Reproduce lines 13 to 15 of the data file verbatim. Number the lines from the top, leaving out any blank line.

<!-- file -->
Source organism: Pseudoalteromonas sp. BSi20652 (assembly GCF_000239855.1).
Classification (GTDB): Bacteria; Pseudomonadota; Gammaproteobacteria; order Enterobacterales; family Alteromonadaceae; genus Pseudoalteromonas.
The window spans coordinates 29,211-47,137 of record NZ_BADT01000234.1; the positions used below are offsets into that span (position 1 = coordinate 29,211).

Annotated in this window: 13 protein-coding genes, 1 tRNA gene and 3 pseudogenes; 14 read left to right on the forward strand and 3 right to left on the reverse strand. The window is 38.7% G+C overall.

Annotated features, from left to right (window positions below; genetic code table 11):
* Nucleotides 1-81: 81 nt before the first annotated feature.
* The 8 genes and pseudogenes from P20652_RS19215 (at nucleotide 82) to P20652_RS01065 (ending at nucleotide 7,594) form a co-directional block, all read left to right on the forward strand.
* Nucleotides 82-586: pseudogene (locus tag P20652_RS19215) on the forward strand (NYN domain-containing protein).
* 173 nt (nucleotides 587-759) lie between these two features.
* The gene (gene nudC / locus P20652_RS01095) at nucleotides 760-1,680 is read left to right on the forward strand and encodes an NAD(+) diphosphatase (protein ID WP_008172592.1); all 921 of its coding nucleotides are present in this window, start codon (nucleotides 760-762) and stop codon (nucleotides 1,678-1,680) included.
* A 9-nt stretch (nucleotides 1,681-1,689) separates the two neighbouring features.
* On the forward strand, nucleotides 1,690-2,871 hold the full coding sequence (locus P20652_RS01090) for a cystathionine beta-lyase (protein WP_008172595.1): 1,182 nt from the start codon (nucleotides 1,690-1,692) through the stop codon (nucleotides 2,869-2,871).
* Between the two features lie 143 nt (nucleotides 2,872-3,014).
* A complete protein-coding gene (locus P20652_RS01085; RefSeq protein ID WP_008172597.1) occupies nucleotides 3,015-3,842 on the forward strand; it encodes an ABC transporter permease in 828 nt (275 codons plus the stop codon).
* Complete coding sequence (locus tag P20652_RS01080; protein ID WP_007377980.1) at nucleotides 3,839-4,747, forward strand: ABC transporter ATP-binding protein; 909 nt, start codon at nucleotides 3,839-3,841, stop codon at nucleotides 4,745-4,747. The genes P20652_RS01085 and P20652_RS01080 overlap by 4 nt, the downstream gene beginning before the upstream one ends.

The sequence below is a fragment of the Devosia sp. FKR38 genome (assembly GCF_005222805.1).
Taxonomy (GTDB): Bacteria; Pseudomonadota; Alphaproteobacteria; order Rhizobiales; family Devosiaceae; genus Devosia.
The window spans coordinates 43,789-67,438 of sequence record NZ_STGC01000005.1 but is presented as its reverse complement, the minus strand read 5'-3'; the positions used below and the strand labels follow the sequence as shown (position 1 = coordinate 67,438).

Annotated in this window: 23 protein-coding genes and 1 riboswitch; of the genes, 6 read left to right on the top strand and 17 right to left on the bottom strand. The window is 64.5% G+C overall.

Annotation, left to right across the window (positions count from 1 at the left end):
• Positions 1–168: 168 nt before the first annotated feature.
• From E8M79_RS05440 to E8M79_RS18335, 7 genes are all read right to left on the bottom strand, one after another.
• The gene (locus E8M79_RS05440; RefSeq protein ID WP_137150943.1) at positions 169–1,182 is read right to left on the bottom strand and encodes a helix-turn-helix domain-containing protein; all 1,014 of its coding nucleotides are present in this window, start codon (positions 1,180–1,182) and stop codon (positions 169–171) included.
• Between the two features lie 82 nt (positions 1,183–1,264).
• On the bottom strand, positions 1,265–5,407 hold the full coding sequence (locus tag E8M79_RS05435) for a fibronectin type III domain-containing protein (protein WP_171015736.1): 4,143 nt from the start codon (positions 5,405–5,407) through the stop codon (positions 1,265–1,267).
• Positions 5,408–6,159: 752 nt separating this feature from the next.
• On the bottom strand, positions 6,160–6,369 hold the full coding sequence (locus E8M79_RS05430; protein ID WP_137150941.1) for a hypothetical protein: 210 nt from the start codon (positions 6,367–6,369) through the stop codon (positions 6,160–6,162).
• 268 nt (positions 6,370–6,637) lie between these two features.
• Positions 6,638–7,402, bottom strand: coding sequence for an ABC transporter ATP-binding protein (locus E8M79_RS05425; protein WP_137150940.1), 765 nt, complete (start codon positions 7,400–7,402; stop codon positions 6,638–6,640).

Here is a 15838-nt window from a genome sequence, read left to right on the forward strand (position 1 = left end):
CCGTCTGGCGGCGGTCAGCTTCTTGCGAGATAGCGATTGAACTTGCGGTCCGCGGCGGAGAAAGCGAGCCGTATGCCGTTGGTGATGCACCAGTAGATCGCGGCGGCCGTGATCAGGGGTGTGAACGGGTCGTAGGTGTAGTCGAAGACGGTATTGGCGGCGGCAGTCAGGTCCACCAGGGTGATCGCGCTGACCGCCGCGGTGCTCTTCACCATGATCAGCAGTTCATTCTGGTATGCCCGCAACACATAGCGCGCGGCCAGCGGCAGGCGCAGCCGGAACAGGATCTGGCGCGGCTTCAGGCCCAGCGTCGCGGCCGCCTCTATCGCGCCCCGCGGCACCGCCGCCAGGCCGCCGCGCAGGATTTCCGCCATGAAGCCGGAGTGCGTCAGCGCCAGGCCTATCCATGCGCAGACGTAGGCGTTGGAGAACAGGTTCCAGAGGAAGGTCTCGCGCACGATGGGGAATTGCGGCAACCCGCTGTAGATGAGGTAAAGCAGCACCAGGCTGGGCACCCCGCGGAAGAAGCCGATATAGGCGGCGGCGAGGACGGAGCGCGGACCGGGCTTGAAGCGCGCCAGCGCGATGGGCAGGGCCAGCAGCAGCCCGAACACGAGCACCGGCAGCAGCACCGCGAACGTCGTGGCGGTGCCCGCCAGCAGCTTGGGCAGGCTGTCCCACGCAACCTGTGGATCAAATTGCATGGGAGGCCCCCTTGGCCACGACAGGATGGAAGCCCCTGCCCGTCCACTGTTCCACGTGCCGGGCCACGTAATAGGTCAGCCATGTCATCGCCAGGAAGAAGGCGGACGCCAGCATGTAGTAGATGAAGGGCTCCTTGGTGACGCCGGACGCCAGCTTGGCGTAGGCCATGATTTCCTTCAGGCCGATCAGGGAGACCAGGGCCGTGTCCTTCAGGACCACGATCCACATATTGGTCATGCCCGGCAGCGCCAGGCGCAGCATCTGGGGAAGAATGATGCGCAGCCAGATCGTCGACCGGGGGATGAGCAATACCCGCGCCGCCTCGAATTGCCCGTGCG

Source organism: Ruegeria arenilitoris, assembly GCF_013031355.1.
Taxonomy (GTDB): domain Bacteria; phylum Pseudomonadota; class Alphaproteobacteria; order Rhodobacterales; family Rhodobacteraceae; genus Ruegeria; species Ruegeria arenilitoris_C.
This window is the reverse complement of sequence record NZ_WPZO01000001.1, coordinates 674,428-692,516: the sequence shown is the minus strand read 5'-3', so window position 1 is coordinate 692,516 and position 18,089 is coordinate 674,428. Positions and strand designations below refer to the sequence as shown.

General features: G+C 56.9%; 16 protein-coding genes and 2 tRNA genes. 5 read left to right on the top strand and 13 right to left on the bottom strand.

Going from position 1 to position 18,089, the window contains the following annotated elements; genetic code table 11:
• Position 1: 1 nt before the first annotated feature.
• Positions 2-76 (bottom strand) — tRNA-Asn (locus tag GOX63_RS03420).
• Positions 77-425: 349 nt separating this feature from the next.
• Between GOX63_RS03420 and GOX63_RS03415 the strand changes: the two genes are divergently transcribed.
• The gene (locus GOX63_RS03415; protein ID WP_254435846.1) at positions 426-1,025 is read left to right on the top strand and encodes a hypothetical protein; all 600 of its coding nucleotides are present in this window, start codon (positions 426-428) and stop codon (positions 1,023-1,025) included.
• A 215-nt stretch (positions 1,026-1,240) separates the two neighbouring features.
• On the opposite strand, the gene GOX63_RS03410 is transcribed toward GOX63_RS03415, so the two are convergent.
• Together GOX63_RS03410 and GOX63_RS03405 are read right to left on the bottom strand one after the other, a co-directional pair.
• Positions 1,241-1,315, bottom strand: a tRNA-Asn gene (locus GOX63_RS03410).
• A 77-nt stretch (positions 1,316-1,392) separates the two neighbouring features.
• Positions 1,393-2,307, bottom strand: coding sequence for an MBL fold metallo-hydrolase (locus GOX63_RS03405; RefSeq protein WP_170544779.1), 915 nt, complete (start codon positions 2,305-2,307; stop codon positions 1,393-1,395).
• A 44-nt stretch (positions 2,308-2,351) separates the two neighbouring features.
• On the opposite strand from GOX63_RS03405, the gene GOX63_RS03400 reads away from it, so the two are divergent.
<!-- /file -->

* Between the two features lie 143 nt (nucleotides 2,872-3,014).
* A complete protein-coding gene (locus P20652_RS01085; RefSeq protein ID WP_008172597.1) occupies nucleotides 3,015-3,842 on the forward strand; it encodes an ABC transporter permease in 828 nt (275 codons plus the stop codon).
* Complete coding sequence (locus tag P20652_RS01080; protein ID WP_007377980.1) at nucleotides 3,839-4,747, forward strand: ABC transporter ATP-binding protein; 909 nt, start codon at nucleotides 3,839-3,841, stop codon at nucleotides 4,745-4,747. The genes P20652_RS01085 and P20652_RS01080 overlap by 4 nt, the downstream gene beginning before the upstream one ends.